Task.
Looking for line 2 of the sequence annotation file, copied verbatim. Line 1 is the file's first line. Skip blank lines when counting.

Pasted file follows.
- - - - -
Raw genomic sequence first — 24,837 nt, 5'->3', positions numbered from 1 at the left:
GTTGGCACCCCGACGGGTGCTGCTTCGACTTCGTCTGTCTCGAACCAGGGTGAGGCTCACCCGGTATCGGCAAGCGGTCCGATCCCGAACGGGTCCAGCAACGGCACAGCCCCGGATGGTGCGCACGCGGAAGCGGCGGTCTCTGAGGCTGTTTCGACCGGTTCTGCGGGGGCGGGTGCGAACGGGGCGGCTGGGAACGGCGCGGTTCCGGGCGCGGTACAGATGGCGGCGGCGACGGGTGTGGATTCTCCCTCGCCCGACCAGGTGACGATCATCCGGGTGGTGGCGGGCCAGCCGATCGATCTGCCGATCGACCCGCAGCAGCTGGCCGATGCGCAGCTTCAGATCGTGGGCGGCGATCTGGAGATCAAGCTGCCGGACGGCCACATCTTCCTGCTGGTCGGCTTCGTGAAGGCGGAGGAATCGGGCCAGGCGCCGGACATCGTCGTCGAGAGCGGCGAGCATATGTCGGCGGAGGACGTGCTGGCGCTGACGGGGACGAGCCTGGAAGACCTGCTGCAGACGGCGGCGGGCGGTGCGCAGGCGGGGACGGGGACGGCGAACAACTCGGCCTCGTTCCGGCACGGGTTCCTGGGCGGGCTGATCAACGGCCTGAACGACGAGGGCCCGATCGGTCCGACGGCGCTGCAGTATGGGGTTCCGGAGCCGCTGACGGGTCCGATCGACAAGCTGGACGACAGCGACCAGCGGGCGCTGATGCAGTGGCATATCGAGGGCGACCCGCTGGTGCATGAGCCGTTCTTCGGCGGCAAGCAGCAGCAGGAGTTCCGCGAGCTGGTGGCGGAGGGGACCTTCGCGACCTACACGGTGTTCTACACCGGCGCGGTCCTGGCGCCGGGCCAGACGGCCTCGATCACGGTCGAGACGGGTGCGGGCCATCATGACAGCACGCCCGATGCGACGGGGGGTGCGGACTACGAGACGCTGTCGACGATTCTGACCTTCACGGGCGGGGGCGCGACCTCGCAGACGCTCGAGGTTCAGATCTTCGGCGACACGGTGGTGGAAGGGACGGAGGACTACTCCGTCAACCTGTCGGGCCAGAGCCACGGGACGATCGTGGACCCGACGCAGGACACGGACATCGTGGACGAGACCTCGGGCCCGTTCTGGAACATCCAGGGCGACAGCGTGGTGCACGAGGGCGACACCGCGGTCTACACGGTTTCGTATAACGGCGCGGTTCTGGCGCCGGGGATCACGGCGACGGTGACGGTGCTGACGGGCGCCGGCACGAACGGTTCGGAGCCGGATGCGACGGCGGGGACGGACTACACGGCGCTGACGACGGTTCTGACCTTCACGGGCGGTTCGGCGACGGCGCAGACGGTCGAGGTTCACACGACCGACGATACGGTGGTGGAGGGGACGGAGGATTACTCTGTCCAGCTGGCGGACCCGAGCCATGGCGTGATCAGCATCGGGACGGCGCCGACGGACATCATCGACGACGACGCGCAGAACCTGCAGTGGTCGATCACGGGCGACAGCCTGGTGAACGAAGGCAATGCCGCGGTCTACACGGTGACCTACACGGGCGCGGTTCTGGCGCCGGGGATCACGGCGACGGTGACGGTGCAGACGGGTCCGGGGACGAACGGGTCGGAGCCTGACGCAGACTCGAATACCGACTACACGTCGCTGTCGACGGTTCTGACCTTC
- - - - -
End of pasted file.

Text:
GTTGGCACCCCGACGGGTGCTGCTTCGACTTCGTCTGTCTCGAACCAGGGTGAGGCTCACCCGGTATCGGCAAGCGGTCCGATCCCGAACGGGTCCAGCAACGGCACAGCCCCGGATGGTGCGCACGCGGAAGCGGCGGTCTCTGAGGCTGTTTCGACCGGTTCTGCGGGGGCGGGTGCGAACGGGGCGGCTGGGAACGGCGCGGTTCCGGGCGCGGTACAGATGGCGGCGGCGACGGGTGTGGATTCTCCCTCGCCCGACCAGGTGACGATCATCCGGGTGGTGGCGGGCCAGCCGATCGATCTGCCGATCGACCCGCAGCAGCTGGCCGATGCGCAGCTTCAGATCGTGGGCGGCGATCTGGAGATCAAGCTGCCGGACGGCCACATCTTCCTGCTGGTCGGCTTCGTGAAGGCGGAGGAATCGGGCCAGGCGCCGGACATCGTCGTCGAGAGCGGCGAGCATATGTCGGCGGAGGACGTGCTGGCGCTGACGGGGACGAGCCTGGAAGACCTGCTGCAGACGGCGGCGGGCGGTGCGCAGGCGGGGACGGGGACGGCGAACAACTCGGCCTCGTTCCGGCACGGGTTCCTGGGCGGGCTGATCAACGGCCTGAACGACGAGGGCCCGATCGGTCCGACGGCGCTGCAGTATGGGGTTCCGGAGCCGCTGACGGGTCCGATCGACAAGCTGGACGACAGCGACCAGCGGGCGCTGATGCAGTGGCATATCGAGGGCGACCCGCTGGTGCATGAGCCGTTCTTCGGCGGCAAGCAGCAGCAGGAGTTCCGCGAGCTGGTGGCGGAGGGGACCTTCGCGACCTACACGGTGTTCTACACCGGCGCGGTCCTGGCGCCGGGCCAGACGGCCTCGATCACGGTCGAGACGGGTGCGGGCCATCATGACAGCACGCCCGATGCGACGGGGGGTGCGGACTACGAGACGCTGTCGACGATTCTGACCTTCACGGGCGGGGGCGCGACCTCGCAGACGCTCGAGGTTCAGATCTTCGGCGACACGGTGGTGGAAGGGACGGAGGACTACTCCGTCAACCTGTCGGGCCAGAGCCACGGGACGATCGTGGACCCGACGCAGGACACGGACATCGTGGACGAGACCTCGGGCCCGTTCTGGAACATCCAGGGCGACAGCGTGGTGCACGAGGGCGACACCGCGGTCTACACGGTTTCGTATAACGGCGCGGTTCTGGCGCCGGGGATCACGGCGACGGTGACGGTGCTGACGGGCGCCGGCACGAACGGTTCGGAGCCGGATGCGACGGCGGGGACGGACTACACGGCGCTGACGACGGTTCTGACCTTCACGGGCGGTTCGGCGACGGCGCAGACGGTCGAGGTTCACACGACCGACGATACGGTGGTGGAGGGGACGGAGGATTACTCTGTCCAGCTGGCGGACCCGAGCCATGGCGTGATCAGCATCGGGACGGCGCCGACGGACATCATCGACGACGACGCGCAGAACCTGCAGTGGTCGATCACGGGCGACAGCCTGGTGAACGAAGGCAATGCCGCGGTCTACACGGTGACCTACACGGGCGCGGTTCTGGCGCCGGGGATCACGGCGACGGTGACGGTGCAGACGGGTCCGGGGACGAACGGGTCGGAGCCTGACGCAGACTCGAATACCGACTACACGTCGCTGTCGACGGTTCTGACCTTC